Long after Haydn's death, his melody was used as the tune of Hoffmann von Fallersleben's Das Lied der Deutschen (1841). The third stanza of the poem ("Einigkeit und Recht und Freiheit"), sung to the melody, is currently the national anthem of Germany.
In the ordinary nomenclature of hymn tunes, the melody of "Gott erhalte Franz den Kaiser" is classified as 87.87D trochaic metre. When employed in a hymn it is sometimes known as Austria. It has been paired with various lyrics.
- Lyrics by John Newton which begin "Glorious Things of Thee Are Spoken/Zion, city of our God." See Olney Hymns, and 1, 2
- Praise the Lord! O Heav'ns adore Him. Hymns with this setting were omitted from hymnals in England following the wars.
- The text of the Catholic hymn, Tantum Ergo used at Benediction of the Blessed Sacrament has been set to the tune.
- Lyrics by Samuel Longfellow which begin "Light of ages and of nations"
Various American schools, colleges, and universities use Haydn's music as the tune for their university or school hymns. Here is a partial list.
- Adrian College
- College of Charleston
- Columbia University, "Stand Columbia"
- Illinois State University
- University of Pittsburgh
- The University of the South (Sewanee, Tennessee), "God of light, whose face beholding ..."
- Fishburne Military School (Waynesboro, Virginia), "Fishburne Hymn."
Original version (1797)
Gott erhalte Franz, den Kaiser,
God keep Francis the emperor,
God preserve the Emp'ror Francis
Sov'reign ever good and great;
Save, o save him from mischances
In Prosperity and State!
May his Laurels ever blooming
Be by Patriot Virtue fed;
May his worth the world illumine
And bring back the Sheep misled!
God preserve our Emp'ror Francis!
Sov'reign ever good and great.
Burney's penultimate couplet about sheep has no counterpart in the original German and appears to be Burney's own contribution.
For translations into several of the languages that were spoken in the Austrian Empire, see Translations of Gott erhalte Franz den Kaiser.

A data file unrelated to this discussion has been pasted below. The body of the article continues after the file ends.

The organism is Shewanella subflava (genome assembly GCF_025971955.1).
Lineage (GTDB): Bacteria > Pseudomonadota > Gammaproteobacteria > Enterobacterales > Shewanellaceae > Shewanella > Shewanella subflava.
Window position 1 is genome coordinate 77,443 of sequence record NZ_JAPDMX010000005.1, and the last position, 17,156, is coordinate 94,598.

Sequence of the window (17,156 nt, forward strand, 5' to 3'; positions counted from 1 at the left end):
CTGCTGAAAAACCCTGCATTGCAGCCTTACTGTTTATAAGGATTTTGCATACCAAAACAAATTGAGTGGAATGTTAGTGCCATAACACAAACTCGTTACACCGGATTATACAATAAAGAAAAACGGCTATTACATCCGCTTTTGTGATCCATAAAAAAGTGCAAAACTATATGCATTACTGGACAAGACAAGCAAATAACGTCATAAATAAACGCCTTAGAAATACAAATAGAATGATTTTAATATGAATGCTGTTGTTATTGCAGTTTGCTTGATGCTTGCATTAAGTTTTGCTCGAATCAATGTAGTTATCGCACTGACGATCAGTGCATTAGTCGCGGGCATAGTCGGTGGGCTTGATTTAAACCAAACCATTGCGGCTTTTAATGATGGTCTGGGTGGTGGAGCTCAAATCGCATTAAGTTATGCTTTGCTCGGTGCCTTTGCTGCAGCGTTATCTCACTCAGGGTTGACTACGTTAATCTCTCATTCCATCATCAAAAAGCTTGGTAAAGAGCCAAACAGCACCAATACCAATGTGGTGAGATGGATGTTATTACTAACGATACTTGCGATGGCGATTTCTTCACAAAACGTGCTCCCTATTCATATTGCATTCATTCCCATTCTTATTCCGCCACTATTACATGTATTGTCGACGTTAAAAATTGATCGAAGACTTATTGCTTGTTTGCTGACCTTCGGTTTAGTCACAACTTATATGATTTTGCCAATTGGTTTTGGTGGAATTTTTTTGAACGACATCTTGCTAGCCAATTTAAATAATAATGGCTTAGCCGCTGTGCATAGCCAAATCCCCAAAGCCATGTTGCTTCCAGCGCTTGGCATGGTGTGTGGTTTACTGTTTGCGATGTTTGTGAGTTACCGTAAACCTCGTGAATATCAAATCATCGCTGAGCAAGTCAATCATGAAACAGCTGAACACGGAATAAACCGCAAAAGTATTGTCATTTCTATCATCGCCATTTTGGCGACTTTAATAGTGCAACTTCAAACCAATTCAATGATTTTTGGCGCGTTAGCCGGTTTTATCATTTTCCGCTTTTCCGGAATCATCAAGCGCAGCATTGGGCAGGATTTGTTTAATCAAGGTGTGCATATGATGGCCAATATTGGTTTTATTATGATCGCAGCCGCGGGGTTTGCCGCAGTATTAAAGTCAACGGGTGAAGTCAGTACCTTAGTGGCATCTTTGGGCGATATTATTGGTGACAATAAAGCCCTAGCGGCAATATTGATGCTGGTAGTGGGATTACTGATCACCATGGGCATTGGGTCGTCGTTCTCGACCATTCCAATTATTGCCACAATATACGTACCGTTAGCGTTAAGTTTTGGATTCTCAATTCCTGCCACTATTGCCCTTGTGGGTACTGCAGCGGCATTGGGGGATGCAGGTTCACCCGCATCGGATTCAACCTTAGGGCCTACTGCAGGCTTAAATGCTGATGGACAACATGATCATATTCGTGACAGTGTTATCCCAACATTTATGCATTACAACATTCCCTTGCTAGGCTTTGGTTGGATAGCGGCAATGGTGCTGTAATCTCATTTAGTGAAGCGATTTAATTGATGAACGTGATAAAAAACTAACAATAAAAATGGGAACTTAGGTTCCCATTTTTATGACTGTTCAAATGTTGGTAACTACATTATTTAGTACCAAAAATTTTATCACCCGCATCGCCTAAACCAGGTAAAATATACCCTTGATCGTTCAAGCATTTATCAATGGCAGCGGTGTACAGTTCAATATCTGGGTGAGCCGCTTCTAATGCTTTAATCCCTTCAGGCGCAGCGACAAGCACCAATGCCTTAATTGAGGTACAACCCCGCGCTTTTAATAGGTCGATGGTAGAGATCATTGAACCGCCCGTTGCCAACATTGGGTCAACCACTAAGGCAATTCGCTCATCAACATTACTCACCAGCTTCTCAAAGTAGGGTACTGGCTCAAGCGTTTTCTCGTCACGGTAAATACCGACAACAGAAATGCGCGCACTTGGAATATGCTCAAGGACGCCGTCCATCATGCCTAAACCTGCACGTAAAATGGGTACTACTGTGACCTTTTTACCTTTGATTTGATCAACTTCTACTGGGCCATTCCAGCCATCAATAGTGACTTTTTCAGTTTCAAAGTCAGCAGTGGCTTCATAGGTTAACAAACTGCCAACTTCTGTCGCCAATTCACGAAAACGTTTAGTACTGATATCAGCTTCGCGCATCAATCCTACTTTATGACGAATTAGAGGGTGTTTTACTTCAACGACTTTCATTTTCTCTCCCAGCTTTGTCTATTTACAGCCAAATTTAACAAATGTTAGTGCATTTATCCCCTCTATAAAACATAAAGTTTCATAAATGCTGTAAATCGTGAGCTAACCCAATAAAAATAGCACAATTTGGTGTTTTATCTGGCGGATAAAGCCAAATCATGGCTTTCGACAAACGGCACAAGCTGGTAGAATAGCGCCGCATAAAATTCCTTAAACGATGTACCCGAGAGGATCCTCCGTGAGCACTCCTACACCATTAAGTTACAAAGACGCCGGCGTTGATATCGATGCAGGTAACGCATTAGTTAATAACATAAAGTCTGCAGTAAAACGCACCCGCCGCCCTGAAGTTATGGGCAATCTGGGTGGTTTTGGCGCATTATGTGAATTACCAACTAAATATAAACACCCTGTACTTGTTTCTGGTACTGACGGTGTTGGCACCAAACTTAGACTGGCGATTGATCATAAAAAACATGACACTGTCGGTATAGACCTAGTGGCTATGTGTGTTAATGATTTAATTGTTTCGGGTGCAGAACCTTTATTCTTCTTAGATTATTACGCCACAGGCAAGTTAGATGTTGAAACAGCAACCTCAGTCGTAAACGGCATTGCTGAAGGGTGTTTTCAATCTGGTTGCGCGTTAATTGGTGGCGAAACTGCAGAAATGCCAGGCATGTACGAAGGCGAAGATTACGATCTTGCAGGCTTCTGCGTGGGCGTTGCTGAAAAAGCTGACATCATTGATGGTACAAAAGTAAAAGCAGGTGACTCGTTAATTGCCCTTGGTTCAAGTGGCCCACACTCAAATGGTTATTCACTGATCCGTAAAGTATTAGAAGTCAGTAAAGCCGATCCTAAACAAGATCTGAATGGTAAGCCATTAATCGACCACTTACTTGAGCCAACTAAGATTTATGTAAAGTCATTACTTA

Voice with accompaniment
|Problems playing this file? See media help.|
Gott erhalte Franz den Kaiser,
God Save Emperor Francis,
Gott erhalte, Gott beschütze
God save, God protect
After the last Emperor, Charles I, died in 1922, monarchists created an original stanza for his son Otto von Habsburg. Since Austria had deposed its emperor in 1918 and become a republic, this version never had official standing.
In Verbannung, fern den Landen
In exile, far from the lands
- Quotation from Robbins Landon and Jones, 1988, p. 301.
- German: 'city of the emperor'.
- "Concert Spirituel" normally denotes an important orchestra of Paris in Haydn's time; see Concert Spirituel. Here, however, it is more likely that Schmid was using the term to refer to the Gesellschaft der Associierten, a concert-sponsoring society of noblemen that Swieten had organized in Vienna. Swieten was not active in Paris.
- German: "people's song"
- Hughes 1970, p. 124.
- To view an image of the sketch version, visit .
- Jones (2009:120)
- Gerlach 1996, iv)
- Gerlach 1996, v. Gerlach's edition of the work includes a facsimile of the original piano version.)
- Robbins Landon and Jones 1999, p. 314.
- Hymnary.org Retrieved Oct 2015.
RCA Recording of Haydn's Emperor Quartet by Felicia Blumenthal/Helmut Klothauer & Vienna Sym Orch.
- Gerlach, Sonja (1996) Haydn: Variationen über die Hymne 'Gott erhalte'; authentische Fassung für Klavier". Munich: G. Henle.
- Hughes, Rosemary (1970) Haydn. London: Dent.
- Jones, David Wyn (2009) Oxford Composer Companions: Haydn. Oxford: Oxford University Press.
- Robbins Landon, H. C. and David Wyn Jones (1988) Haydn: His Life and Music, Thames and Hudson.